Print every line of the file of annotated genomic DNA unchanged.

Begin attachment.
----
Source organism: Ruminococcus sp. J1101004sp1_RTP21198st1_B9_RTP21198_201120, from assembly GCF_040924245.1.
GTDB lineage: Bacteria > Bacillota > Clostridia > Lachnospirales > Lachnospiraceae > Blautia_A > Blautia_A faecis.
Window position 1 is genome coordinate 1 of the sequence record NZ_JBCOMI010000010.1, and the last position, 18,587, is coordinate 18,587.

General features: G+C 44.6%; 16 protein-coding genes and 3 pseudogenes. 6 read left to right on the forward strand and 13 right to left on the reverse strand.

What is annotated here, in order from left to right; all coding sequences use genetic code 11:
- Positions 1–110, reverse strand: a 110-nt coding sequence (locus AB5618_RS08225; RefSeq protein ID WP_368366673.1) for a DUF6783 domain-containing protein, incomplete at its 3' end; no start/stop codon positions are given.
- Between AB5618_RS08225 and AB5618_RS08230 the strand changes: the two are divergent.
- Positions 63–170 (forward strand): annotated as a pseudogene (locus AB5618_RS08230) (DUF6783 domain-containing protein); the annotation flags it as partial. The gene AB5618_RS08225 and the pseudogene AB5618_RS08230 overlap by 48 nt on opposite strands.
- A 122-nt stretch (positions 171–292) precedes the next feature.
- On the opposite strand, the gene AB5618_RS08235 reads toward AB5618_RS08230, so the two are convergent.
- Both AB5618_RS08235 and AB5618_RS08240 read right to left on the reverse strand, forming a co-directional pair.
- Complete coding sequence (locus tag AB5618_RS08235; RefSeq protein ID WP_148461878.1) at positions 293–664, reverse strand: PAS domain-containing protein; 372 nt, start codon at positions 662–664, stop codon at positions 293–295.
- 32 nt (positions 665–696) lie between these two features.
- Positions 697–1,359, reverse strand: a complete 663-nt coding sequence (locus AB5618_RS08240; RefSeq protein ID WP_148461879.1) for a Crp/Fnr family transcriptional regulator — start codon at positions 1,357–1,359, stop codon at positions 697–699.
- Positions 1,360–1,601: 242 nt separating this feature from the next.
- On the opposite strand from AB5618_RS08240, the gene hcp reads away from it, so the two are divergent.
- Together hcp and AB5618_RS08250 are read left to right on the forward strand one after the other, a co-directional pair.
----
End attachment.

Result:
Source organism: Ruminococcus sp. J1101004sp1_RTP21198st1_B9_RTP21198_201120, from assembly GCF_040924245.1.
GTDB lineage: Bacteria > Bacillota > Clostridia > Lachnospirales > Lachnospiraceae > Blautia_A > Blautia_A faecis.
Window position 1 is genome coordinate 1 of the sequence record NZ_JBCOMI010000010.1, and the last position, 18,587, is coordinate 18,587.

General features: G+C 44.6%; 16 protein-coding genes and 3 pseudogenes. 6 read left to right on the forward strand and 13 right to left on the reverse strand.

What is annotated here, in order from left to right; all coding sequences use genetic code 11:
- Positions 1–110, reverse strand: a 110-nt coding sequence (locus AB5618_RS08225; RefSeq protein ID WP_368366673.1) for a DUF6783 domain-containing protein, incomplete at its 3' end; no start/stop codon positions are given.
- Between AB5618_RS08225 and AB5618_RS08230 the strand changes: the two are divergent.
- Positions 63–170 (forward strand): annotated as a pseudogene (locus AB5618_RS08230) (DUF6783 domain-containing protein); the annotation flags it as partial. The gene AB5618_RS08225 and the pseudogene AB5618_RS08230 overlap by 48 nt on opposite strands.
- A 122-nt stretch (positions 171–292) precedes the next feature.
- On the opposite strand, the gene AB5618_RS08235 reads toward AB5618_RS08230, so the two are convergent.
- Both AB5618_RS08235 and AB5618_RS08240 read right to left on the reverse strand, forming a co-directional pair.
- Complete coding sequence (locus tag AB5618_RS08235; RefSeq protein ID WP_148461878.1) at positions 293–664, reverse strand: PAS domain-containing protein; 372 nt, start codon at positions 662–664, stop codon at positions 293–295.
- 32 nt (positions 665–696) lie between these two features.
- Positions 697–1,359, reverse strand: a complete 663-nt coding sequence (locus AB5618_RS08240; RefSeq protein ID WP_148461879.1) for a Crp/Fnr family transcriptional regulator — start codon at positions 1,357–1,359, stop codon at positions 697–699.
- Positions 1,360–1,601: 242 nt separating this feature from the next.
- On the opposite strand from AB5618_RS08240, the gene hcp reads away from it, so the two are divergent.
- Together hcp and AB5618_RS08250 are read left to right on the forward strand one after the other, a co-directional pair.